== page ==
James Woods is one of my favorite actors. I was somewhat startled to read this recent CNN article discussing the status of his defamation suit against a Twitter user who attacked him by making a very specific accusation against him. I had not known about this story, and it turned out to be a good opportunity for me to learn some basics about California defamation law.
According to the CNN article, the incident escalated out of a Twitter exchange between Woods and a Twitter user going by the name of @abelisted (Abe List). The account for @abelisted is now restricted, apparently acting on the advice of counsel, so I have been unable to look at the actual alleged tweets. But apparently on or about July 15, 2015, Woods tweeted a comment that mentioned Planned Parenthood.
The Twitter user @abelisted allegedy then tweeted this: “cocaine addict James Woods still sniffing and spouting.” Some name-calling of a generic nature followed this.
The case has had an interesting legal history. The California court hearing the case first ruled that Wood’s complaint, which sought $10 million in compensation, should be dismissed. It then reconsidered the motion after hearing expert testimony from an academic linguistics expert who testified that, based on the comment’s wording, Abe List intended to make a factual statement about Woods.
The court has not at this time said that the plaintiff (Woods) has actually won his case, but only that there is a sufficient basis for the case to proceed to trial.
Needless to say, the defendant was not happy about this reversal at all. Abe List had argued strenuously that his epithet “cocaine addict” was meant as a joke, and was no different from the standard mudslinging that goes on at Twitter all the time. Furthermore, List alleged, Woods himself had said similarly derogatory things to other people in Twitter battles.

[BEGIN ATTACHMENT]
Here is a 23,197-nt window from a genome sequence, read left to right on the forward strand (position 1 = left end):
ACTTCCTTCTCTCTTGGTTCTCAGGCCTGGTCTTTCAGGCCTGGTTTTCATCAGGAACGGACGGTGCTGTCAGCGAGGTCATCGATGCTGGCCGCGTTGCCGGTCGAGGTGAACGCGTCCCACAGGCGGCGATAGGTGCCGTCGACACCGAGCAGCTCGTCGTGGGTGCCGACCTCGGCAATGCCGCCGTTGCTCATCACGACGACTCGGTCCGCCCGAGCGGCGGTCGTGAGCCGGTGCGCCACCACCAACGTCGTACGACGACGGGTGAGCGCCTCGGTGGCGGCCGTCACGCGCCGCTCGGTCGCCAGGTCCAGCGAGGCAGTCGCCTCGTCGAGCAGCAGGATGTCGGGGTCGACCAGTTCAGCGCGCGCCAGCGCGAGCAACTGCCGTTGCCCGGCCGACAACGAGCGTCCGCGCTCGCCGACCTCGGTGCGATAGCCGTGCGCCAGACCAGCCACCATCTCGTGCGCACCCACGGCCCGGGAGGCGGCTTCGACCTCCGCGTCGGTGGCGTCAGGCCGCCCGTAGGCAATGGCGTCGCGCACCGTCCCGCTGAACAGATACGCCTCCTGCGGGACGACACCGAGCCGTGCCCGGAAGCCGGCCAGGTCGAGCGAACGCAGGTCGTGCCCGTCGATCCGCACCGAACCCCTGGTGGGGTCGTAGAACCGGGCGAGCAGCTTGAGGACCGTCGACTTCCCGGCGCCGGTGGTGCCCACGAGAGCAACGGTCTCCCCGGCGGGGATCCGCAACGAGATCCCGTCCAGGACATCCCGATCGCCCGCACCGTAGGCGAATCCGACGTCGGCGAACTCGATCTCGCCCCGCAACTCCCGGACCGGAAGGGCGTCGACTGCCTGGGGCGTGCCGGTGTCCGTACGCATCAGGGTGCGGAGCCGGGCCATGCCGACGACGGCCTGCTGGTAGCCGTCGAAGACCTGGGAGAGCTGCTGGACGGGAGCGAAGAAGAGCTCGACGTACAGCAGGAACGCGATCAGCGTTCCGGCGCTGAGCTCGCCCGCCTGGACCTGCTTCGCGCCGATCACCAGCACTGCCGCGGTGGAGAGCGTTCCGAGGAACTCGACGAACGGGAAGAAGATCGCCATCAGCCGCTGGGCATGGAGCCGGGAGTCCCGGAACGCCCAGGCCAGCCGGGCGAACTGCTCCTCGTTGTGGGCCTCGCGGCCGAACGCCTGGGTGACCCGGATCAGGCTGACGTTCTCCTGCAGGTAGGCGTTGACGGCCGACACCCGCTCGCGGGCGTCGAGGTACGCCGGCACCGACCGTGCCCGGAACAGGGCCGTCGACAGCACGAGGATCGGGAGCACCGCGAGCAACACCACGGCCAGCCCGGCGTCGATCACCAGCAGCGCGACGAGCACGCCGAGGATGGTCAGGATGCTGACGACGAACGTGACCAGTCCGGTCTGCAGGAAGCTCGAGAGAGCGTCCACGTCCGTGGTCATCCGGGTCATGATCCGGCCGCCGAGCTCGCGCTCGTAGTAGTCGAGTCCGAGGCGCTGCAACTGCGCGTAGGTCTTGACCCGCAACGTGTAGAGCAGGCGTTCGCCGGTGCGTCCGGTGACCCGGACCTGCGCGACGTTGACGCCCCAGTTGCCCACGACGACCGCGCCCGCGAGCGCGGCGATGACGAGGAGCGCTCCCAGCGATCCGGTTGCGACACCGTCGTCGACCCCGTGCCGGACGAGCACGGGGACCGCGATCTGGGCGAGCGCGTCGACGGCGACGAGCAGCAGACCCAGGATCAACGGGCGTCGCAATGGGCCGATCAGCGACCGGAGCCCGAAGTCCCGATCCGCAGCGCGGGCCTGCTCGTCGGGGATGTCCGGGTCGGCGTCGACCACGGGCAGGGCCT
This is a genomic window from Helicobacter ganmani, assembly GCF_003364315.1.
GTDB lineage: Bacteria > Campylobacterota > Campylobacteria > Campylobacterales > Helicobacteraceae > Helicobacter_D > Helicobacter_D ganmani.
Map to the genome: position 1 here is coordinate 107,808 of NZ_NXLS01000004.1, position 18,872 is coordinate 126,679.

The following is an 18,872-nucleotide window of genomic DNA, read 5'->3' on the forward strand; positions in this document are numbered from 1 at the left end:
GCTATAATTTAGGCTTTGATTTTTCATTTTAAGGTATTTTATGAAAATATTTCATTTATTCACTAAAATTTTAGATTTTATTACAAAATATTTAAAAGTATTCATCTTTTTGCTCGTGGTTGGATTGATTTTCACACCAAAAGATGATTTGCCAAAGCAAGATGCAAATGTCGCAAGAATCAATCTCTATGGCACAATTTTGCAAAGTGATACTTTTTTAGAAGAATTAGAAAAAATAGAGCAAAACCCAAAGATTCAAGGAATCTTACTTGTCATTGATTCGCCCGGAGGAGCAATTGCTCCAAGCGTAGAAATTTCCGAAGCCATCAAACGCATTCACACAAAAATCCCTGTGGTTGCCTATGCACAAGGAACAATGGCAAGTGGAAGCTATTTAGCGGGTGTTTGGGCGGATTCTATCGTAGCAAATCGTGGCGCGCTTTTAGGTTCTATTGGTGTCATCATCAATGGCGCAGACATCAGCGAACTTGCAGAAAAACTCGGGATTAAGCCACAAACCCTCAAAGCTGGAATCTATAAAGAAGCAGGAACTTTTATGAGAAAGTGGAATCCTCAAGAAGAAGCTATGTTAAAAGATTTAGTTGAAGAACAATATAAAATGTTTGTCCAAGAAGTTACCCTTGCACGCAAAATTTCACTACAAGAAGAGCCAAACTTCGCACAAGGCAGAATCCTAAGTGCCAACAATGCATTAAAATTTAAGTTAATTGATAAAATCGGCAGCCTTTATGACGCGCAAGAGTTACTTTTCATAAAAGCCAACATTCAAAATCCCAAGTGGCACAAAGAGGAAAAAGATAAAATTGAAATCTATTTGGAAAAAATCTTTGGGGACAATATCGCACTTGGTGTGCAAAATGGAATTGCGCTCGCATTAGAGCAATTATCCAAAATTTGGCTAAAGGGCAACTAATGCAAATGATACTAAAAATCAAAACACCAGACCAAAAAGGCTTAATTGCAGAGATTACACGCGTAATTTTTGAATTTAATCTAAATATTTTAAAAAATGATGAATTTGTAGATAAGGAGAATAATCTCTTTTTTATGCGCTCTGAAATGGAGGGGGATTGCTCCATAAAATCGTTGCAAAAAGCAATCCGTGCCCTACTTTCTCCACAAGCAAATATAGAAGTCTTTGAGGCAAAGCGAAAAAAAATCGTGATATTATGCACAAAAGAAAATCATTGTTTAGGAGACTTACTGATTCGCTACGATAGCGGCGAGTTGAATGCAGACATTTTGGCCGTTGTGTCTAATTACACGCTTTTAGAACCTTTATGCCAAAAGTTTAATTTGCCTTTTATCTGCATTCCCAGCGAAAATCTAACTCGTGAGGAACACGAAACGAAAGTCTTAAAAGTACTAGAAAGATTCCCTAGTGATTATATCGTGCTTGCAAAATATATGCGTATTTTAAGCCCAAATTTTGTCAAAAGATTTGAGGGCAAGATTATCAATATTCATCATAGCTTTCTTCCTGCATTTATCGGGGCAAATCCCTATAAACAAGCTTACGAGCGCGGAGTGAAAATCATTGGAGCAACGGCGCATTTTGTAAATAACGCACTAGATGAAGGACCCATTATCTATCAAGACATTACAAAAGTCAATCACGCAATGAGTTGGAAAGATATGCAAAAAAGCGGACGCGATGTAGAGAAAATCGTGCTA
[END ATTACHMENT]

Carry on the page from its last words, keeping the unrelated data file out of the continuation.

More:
List’s attorney, Lisa Bloom, has argued that “”Twitter is a wide open forum where wisecracks are the norm. It exists not only for the rich and powerful to lambast others, but for all users to express themselves, often colorfully, without fear of being dragged into expensive, stressful litigation.” Bloom has said that she intends to appeal the court’s decision to let the case go forward.
It will interesting from a legal perspective to see how this plays out. I am not a California resident and have never practiced law there, but for the purposes of this article, have tried to familiarize myself with the basics of defamation law there.
Defamation in California is governed by Cal. Civ. Code §§ 44, 45a, and 46 and the case law surrounding this statute. Defamation can be in written form (libel) or spoken form (slander).
The elements of a defamation claim are:
- Publication of a statement of fact.
- The statement must be false.
- The statement must not be a “privileged” one (i.e., protected under some legally recognized privilege).
- The statement has a natural tendency to injure, or that causes “special damage,”
- The defendant’s action in publishing the statement was at least negligent.
A plaintiff would need to prove every element listed above, in order to prevail.
Where “public figures” are concerned, the plaintiff has to prove that the statement is false. Nizam-Aldine v. City of Oakland, 47 Cal. App. 4th 364 (Cal. Ct. App. 1996). When non-public figures are involved, the burden of proving truth is on the defendant. Smith v. Maldonado, 72 Cal.App.4th 637, 646 & n.5 (Cal. Ct. App. 1999). Public figures, then, have more of an uphill battle than do non-public figures, at least in theory.